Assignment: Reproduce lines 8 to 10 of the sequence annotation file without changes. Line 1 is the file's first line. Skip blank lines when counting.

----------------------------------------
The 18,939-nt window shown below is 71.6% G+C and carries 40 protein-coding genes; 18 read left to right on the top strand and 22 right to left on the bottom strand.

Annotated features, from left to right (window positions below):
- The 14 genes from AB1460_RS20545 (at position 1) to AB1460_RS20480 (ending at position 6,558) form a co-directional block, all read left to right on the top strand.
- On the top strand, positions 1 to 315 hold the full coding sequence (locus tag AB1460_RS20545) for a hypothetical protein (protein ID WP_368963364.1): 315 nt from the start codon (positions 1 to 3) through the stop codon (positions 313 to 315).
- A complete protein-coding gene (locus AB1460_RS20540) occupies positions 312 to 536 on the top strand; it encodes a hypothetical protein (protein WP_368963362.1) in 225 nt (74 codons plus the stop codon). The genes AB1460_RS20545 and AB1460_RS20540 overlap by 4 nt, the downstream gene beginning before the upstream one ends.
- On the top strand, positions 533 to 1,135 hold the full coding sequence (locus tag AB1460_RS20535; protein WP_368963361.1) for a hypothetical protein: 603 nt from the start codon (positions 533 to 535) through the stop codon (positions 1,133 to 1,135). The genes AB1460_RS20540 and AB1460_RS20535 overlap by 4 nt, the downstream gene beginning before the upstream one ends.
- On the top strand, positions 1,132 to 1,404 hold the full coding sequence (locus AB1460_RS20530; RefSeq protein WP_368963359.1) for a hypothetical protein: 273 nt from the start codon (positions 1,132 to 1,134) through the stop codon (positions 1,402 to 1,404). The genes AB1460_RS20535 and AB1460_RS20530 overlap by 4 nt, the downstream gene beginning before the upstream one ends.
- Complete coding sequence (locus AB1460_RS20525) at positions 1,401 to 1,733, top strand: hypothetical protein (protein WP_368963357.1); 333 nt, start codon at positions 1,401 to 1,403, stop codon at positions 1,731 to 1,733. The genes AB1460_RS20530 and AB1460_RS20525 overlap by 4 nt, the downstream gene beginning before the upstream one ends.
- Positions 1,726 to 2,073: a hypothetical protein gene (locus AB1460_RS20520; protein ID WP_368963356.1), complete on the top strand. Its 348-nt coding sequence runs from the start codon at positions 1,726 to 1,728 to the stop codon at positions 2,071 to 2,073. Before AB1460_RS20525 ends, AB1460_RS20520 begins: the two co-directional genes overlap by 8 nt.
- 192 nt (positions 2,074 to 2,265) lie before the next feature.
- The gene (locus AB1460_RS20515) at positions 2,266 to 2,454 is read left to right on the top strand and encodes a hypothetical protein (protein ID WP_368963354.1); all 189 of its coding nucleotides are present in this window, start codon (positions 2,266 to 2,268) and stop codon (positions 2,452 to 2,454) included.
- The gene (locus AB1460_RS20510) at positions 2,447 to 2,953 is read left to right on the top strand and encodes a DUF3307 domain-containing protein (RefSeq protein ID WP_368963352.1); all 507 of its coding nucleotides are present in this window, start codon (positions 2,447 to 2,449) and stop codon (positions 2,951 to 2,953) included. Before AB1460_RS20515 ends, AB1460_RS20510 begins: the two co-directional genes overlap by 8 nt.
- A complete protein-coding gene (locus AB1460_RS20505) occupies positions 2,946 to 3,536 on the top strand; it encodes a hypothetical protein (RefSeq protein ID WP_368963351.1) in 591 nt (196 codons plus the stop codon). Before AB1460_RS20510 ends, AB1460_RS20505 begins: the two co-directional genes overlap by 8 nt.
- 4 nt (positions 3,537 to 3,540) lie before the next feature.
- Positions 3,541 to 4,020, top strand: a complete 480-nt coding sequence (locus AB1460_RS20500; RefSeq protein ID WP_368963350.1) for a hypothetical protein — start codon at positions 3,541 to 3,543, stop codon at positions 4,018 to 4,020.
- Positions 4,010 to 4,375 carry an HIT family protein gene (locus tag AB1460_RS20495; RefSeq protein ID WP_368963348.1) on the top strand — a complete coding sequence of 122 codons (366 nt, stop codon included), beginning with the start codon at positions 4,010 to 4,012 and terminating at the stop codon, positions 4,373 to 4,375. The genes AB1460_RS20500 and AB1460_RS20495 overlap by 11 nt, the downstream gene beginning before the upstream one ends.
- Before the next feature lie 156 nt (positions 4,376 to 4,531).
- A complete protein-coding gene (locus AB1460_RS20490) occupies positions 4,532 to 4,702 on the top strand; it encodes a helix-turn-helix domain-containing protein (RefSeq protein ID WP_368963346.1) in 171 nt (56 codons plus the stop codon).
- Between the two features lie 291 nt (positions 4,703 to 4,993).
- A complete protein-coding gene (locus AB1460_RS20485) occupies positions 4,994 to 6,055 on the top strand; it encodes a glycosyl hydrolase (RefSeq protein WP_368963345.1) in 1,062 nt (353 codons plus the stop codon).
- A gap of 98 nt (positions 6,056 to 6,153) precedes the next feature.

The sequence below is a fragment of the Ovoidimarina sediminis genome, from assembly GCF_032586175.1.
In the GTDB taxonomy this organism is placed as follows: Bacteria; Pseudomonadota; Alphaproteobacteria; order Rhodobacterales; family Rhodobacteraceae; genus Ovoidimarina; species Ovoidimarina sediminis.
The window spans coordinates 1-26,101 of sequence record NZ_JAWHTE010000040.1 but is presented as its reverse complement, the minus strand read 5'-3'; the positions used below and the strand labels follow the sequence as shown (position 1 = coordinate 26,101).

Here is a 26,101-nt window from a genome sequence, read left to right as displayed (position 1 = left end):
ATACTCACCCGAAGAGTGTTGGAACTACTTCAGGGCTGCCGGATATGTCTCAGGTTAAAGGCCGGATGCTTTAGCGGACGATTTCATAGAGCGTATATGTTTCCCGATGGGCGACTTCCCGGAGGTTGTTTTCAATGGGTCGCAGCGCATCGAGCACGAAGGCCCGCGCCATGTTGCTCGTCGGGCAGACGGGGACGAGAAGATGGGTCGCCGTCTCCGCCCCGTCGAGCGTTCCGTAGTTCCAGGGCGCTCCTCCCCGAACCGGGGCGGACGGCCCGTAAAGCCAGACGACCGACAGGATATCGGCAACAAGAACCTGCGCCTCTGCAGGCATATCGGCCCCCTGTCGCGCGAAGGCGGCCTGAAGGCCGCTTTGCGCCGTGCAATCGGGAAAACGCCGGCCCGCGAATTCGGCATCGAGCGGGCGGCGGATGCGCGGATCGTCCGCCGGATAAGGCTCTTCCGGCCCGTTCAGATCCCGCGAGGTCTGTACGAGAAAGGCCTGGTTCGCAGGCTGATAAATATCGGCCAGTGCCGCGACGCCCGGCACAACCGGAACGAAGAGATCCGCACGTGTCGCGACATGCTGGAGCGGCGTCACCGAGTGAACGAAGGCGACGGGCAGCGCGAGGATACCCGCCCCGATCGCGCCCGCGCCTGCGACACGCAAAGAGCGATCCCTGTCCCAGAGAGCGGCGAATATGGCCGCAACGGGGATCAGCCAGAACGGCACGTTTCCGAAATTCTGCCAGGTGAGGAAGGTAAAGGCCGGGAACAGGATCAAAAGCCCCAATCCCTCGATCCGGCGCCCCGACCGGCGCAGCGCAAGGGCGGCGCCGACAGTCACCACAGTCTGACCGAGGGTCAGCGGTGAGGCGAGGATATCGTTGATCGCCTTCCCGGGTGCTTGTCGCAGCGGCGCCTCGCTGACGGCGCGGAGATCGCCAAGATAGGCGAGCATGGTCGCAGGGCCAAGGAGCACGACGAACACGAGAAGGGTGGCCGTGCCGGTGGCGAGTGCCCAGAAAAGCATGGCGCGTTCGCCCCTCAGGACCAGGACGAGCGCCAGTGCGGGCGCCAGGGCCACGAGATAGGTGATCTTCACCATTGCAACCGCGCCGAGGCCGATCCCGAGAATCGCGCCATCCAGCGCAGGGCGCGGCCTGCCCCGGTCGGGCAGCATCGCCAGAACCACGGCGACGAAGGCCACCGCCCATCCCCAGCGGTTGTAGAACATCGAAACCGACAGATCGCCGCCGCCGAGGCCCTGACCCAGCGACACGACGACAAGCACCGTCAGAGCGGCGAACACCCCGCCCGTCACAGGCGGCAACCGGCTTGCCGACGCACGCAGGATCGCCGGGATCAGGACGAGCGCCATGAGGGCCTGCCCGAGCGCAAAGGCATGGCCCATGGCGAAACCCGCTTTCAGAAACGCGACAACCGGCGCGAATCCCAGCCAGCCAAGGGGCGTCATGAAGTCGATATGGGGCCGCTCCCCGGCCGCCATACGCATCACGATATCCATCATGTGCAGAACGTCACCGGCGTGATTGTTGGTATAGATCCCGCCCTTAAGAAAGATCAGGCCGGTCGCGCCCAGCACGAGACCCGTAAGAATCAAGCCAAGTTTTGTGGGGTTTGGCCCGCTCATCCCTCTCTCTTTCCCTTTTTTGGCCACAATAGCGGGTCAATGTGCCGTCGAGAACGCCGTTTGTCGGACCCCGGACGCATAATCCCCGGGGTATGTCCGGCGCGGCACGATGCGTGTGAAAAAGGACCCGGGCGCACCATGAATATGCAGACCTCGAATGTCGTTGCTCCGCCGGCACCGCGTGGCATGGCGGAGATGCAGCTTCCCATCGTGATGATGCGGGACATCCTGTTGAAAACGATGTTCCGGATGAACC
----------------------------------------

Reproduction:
- Complete coding sequence (locus AB1460_RS20525) at positions 1,401 to 1,733, top strand: hypothetical protein (protein WP_368963357.1); 333 nt, start codon at positions 1,401 to 1,403, stop codon at positions 1,731 to 1,733. The genes AB1460_RS20530 and AB1460_RS20525 overlap by 4 nt, the downstream gene beginning before the upstream one ends.
- Positions 1,726 to 2,073: a hypothetical protein gene (locus AB1460_RS20520; protein ID WP_368963356.1), complete on the top strand. Its 348-nt coding sequence runs from the start codon at positions 1,726 to 1,728 to the stop codon at positions 2,071 to 2,073. Before AB1460_RS20525 ends, AB1460_RS20520 begins: the two co-directional genes overlap by 8 nt.
- 192 nt (positions 2,074 to 2,265) lie before the next feature.